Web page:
What is a digital state?

In Mark J. Bishop & Yasemin Erden (eds.), The Scandal of Computation - What is Computation? - AISB Convention 2013. AISB. pp. 11-16 (2013)
Download Edit this record How to cite View on PhilPapers
Abstract
There is much discussion about whether the human mind is a computer, whether the human brain could be emulated on a computer, and whether at all physical entities are computers (pancomputationalism). These discussions, and others, require criteria for what is digital. I propose that a state is digital if and only if it is a token of a type that serves a particular function - typically a representational function for the system. This proposal is made on a syntactic level, assuming three levels of description (physical, syntactic, semantic). It suggests that being digital is a matter of discovery or rather a matter of how we wish to describe the world, if a functional description can be assumed. Given the criterion provided and the necessary empirical research, we should be in a position to decide on a given system (e.g. the human brain) whether it is a digital system and can thus be reproduced in a different digital system (since digital systems allow multiple realization).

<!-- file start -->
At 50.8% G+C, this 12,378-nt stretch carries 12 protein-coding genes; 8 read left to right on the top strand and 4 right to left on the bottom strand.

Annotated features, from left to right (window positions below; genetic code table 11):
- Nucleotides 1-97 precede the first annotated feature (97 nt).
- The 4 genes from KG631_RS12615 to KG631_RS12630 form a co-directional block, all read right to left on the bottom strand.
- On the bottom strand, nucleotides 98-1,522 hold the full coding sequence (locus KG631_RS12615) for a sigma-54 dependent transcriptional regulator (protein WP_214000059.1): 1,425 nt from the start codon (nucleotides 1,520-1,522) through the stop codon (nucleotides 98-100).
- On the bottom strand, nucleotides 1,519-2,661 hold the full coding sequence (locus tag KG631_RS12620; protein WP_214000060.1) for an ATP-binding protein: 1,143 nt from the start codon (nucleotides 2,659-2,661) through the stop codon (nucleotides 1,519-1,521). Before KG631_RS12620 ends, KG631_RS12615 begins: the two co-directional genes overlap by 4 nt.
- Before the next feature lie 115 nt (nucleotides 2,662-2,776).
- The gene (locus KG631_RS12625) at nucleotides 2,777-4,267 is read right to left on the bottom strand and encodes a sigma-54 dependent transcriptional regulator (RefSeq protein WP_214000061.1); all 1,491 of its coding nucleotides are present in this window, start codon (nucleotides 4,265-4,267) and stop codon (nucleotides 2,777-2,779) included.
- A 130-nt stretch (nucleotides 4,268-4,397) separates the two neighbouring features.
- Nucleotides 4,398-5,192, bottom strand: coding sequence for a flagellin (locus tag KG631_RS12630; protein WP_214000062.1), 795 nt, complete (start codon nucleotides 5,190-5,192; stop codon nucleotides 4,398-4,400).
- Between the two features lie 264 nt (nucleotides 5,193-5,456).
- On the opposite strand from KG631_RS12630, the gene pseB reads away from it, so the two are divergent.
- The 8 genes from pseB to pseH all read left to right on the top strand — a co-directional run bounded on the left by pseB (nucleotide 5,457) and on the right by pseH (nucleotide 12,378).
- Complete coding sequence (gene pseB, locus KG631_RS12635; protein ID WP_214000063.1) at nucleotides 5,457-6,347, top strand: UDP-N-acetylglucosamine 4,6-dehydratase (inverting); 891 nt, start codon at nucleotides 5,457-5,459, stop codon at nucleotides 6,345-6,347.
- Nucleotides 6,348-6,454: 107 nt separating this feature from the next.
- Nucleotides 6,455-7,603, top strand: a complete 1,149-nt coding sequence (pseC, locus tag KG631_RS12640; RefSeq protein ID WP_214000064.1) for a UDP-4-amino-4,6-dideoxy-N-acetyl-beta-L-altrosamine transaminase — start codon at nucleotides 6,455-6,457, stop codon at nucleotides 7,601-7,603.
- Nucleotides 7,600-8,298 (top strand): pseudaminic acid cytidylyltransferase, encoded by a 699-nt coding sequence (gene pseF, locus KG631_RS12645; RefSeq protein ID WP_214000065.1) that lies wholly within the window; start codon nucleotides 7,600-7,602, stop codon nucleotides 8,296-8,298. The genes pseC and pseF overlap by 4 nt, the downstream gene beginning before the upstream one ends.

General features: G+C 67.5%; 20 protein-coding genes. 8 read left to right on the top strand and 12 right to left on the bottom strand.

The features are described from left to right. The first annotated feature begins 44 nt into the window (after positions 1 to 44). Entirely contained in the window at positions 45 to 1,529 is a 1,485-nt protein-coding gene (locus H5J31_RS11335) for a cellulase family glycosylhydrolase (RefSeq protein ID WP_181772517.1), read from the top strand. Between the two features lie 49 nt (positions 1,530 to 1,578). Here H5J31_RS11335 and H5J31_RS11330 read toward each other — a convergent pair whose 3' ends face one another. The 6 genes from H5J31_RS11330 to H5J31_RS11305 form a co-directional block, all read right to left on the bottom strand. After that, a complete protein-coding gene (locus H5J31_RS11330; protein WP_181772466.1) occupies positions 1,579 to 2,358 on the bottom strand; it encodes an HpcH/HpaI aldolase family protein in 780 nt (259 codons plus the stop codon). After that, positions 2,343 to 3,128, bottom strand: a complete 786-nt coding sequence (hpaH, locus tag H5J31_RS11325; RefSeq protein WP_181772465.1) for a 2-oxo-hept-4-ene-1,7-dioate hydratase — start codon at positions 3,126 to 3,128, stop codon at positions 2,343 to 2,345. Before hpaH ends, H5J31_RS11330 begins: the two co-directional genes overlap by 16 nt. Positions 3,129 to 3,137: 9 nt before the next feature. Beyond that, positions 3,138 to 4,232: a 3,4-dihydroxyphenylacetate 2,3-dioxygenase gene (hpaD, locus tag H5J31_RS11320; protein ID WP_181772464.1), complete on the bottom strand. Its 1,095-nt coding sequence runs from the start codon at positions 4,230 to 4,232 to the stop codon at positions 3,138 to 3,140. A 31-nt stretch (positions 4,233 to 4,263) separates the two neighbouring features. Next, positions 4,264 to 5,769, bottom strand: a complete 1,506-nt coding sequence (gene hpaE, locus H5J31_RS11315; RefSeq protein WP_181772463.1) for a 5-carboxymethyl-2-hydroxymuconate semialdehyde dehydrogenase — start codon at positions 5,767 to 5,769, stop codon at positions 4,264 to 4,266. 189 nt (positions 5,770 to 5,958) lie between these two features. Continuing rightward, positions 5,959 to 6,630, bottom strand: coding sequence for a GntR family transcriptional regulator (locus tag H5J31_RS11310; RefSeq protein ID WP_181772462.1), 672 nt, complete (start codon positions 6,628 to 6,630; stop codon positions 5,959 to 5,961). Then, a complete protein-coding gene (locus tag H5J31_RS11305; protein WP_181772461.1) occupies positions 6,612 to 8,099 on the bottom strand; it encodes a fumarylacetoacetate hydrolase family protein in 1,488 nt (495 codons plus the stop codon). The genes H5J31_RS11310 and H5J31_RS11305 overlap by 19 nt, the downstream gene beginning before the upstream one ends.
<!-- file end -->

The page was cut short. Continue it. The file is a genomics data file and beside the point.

PhilPapers/Archive ID
MLLWIA-2
Upload history
Archival date: 2016-01-31
View other versions
Added to PP index
2016-01-31

Total views
828 ( #6,423 of 2,454,407 )

Recent downloads (6 months)
139 ( #3,926 of 2,454,407 )

How can I increase my downloads?

Downloads since first upload
This graph includes both downloads from PhilArchive and clicks on external links on PhilPapers.